[ by Charles Cameron — Kasparov’s summation, Russia, chess ]
Kasparov‘s comment is succinct, insightful, elegant — and a perfect fit with McIntyre‘s theoretical formulation.
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August 31st, 2012 at 3:32 am
There is an Angletonian hall of mirrors aspect to the Russian opposition, one of whose prominent members had $2 mil in cash in her home safe (Xenia Sobchak whose father Anatoly was Putin’s boss in the early 1990s St. Petersburg said she didn’t trust banks) when Russian police raided her apartment. The raid however was after a ‘demonstration’ Western media didn’t report last May led to more cops being injured by bottles and Molotov cocktail burns than protesters. Imagine the police response had some Occupy kids over here used those type of weapons, they would’ve been mowed down along with many bystanders ala the NYPD not being able to shoot well in a recent Manhattan attack.
$2 mil even in today’s Moscow buys a lot of thugs to provocateur at protests. Who’s to say it was Sobchak’s cash or it wasn’t? Xenia is a smart girl who’s played all sides but even she is in over her head. The nationalist/skinhead element has been gaining clout in the oppo and Demintern-grant trained Alexey Navalny has not been above appealing to that sort, for instance by denouncing the NATO refueling hub at Ulyanovsk (which McCain and the Romney people will never mention) and saying the Kremlin must stop subsizing the Caucases, which could be viewed as a recipe for Promethean (Zen can look that up, Paul Goble: Promethean Propagandist) promotion of separatism in Russia’s Muslim-majority far south. AKA the American Committee for Peace in the Caucases crowd which would be mirror imaged if there were a Shanghai Cooperation Organization NGO in Moscow for a ‘Free Texas’ or ‘Free Alaska’. One could imagine what Clifford Kincaid or the other increasingly pro-Big Sis/anti-alt media Rightists ‘kept’ on retainer in D.C. would make of that if the shoe were on the other foot! All I know is cash is being handed out to troll activists on the Libertarian, anti-DHS/TSA Right and smear Ron Paul and his supporters at every turn.
Back to Russia….I’ve noticed some folks who used to know one gal in Moscow who once prominently displayed Anya Chapman on her VKontakte page photos. Then suddenly pre-parliamentary election 2011 those were scrubbed and replaced with photos hanging out with Ilya Pomomarov (who’s one of the Skolkovo aka Russia’s Silicon Valley/Wadi tusovka guys and happens to caucus with the Communist Party of the Russian Federation). And of course…Alexey Navalny.
I don’t deny that Russia seems to have publically ramped up its surveillance capabilities nor that there may be a cozy relationship between the Russian social media and the State. I believe much of that is mirror imaging of what is being done in our faces here in the West, now that Gov-oogle is more or less admitted as a In-Q-Tel product and the Solar Wind/’turnkey police state’ that whistleblower William Binney described is here. I find it hilarious that Wired is trying to get us excited about Kaspersky while Google has been getting away with petty slaps on the wrist fines for massive illegal data collection for years. Many of the same types I used to clash with in comments threads (don’t waste much time on that anymore), including U of H Professor Craig Pirrong, have become curiously quiet about foreign policy lately after squawking that the U.S. needed to go into Syria to crush a Russian and Iranian ally. Gee I wonder why, couldn’t have anything to do with the black shahida flags proudly flying in the FSA ranks and their admitted murders of Shi’a, Allawite and Christian civilians!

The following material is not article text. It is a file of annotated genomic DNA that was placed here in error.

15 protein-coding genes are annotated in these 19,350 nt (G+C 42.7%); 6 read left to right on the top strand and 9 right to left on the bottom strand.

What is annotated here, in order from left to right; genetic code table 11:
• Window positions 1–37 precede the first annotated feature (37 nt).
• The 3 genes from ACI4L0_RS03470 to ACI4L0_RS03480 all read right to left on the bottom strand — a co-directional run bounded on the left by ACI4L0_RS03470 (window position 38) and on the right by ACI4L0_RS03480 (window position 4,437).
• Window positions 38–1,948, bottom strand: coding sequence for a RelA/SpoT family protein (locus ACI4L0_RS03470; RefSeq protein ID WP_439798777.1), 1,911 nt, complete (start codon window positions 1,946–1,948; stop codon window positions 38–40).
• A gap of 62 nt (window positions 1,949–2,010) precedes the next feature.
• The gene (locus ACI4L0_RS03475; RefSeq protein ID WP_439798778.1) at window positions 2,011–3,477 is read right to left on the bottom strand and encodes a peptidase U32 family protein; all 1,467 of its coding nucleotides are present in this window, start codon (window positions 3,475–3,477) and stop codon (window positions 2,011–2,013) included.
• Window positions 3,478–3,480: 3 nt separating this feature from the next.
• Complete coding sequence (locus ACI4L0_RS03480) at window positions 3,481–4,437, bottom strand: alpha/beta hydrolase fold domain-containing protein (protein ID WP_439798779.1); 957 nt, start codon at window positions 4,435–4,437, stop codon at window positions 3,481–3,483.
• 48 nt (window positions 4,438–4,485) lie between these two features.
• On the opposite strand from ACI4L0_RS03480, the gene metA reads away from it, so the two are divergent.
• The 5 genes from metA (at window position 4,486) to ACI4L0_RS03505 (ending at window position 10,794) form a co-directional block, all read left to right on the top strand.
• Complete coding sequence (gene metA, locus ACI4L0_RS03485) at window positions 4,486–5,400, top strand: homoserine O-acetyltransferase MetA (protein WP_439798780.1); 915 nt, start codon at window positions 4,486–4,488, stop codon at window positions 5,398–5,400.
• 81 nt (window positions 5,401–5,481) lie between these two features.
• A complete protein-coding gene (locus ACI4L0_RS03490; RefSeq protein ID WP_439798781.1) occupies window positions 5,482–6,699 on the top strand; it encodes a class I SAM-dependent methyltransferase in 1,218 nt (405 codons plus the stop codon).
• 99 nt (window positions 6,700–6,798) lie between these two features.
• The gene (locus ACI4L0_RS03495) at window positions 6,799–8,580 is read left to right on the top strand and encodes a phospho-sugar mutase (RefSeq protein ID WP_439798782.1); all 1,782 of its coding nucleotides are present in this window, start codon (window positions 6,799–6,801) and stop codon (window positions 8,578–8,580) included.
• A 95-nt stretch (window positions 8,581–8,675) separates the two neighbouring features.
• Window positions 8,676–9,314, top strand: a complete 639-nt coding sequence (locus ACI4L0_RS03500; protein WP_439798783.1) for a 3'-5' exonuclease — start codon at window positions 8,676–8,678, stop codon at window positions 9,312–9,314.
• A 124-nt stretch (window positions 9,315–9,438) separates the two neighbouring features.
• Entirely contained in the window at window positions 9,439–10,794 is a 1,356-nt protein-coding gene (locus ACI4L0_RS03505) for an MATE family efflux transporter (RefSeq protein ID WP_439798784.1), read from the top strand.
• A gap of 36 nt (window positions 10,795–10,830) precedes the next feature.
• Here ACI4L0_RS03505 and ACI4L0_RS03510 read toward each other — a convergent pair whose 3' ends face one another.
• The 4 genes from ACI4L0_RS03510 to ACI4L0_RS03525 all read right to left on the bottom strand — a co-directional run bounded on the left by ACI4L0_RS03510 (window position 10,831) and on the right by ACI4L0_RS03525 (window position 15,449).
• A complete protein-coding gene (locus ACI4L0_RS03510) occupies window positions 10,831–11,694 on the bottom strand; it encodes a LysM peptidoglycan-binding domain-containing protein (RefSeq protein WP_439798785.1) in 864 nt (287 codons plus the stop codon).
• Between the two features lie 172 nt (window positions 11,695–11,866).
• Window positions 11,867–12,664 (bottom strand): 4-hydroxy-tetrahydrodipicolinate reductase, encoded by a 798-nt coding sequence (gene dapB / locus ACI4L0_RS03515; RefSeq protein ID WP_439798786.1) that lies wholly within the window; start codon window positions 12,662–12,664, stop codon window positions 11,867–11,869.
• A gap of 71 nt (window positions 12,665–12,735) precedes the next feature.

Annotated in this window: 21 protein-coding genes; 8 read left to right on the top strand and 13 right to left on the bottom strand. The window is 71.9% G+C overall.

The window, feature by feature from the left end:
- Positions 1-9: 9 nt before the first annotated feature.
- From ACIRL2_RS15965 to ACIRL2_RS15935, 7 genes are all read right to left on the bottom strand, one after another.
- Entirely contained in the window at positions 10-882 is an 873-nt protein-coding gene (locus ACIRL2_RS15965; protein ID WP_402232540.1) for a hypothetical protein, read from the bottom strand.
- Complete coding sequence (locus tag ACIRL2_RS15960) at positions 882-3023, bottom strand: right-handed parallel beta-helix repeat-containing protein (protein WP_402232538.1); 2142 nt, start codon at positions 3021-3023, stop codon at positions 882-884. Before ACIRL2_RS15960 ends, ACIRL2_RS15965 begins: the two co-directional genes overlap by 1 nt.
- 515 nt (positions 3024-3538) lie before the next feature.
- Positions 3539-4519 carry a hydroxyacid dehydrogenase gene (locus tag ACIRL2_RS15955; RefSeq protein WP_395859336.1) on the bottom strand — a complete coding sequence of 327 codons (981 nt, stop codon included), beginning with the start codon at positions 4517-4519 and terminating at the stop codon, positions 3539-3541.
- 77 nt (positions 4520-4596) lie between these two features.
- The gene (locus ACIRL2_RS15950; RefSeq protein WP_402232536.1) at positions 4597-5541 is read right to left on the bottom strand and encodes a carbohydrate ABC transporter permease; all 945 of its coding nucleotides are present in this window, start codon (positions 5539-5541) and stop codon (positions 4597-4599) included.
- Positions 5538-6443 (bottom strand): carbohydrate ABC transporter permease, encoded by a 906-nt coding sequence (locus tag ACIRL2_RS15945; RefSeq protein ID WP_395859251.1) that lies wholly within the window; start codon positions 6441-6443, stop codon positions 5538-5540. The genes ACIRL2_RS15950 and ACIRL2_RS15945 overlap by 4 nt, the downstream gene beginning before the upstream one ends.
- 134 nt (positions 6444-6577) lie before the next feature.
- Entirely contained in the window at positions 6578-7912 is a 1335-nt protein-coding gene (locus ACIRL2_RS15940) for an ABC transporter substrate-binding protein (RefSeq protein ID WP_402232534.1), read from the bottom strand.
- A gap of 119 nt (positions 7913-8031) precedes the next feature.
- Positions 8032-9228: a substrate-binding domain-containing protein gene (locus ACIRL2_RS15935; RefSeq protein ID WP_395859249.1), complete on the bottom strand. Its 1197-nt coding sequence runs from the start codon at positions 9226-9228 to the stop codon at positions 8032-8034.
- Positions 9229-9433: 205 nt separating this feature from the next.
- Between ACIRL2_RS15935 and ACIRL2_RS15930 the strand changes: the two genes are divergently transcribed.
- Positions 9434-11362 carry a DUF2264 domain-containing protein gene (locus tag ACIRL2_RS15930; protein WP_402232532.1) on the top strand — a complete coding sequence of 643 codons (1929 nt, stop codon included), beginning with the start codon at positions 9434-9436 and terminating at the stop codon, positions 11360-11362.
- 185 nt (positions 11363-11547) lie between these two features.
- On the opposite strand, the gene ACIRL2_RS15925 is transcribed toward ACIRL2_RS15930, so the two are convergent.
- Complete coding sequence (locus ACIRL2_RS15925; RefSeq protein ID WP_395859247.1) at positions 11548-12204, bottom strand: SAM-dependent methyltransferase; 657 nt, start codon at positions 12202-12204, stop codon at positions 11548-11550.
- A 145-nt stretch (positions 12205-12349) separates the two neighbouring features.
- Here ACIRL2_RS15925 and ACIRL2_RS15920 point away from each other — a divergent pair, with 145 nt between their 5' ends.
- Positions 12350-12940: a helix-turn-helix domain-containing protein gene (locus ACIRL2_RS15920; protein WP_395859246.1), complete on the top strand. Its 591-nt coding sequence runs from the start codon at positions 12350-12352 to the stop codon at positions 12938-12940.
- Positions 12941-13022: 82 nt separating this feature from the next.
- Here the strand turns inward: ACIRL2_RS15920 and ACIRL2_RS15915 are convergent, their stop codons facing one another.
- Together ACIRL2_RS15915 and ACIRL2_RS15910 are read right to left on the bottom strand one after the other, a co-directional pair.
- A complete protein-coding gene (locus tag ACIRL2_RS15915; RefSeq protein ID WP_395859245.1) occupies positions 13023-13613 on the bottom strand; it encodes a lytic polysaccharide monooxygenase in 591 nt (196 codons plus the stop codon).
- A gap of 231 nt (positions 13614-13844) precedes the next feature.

There appear to be entire blogs (@BrownMoses) and Twitter feeds devoted to ‘debunking’ the slightest news that makes FSA look like a collection dominated by Wahhabi-funded jihadi thugs. They even pretend the black shahida flag Zarqawi and co. used to use in their snuff beheading films in Iraq is just an inocuous activist symbol throughout the Middle East, that ‘Allaha Akbar’ shouts just mean ‘cool’ and gunmen running around with priestly vestments posing with AK-47s in front of bombed out churches were merely borrowing the vestments not stealing them from Christians they were persecuting.
This Cointelproing is just pathetic, but they’ve infiltrated both the Left and Right and will be the EXACT type of people that if Islamophobic Tea Partyers are accused of allying with Al-Qaeda will spread the Goebbels-sized LIE hook, line and sinker. In fact, it is Russian media that are openly reporting that technologies exist to create automatic, instant response. In other words, all these little two legged drones tweeting and blogging right now against the top enemies (aka Ron Paul, libertarian bitter clinger types) will be replaced by John Robb’s info equivalents of the switchblade drones. They won’t need human propagandists for long, they’ll fire them all and move on to fully automated propaganda. I think I’ve already seen the beta tests whereby anyone suggesting Fast and Furious was a false flag by the Obama Administration gets trolled by an immediate ‘LOL, bet you also wear a tin foil hat’ etc etc etc which are probably bots not even humans.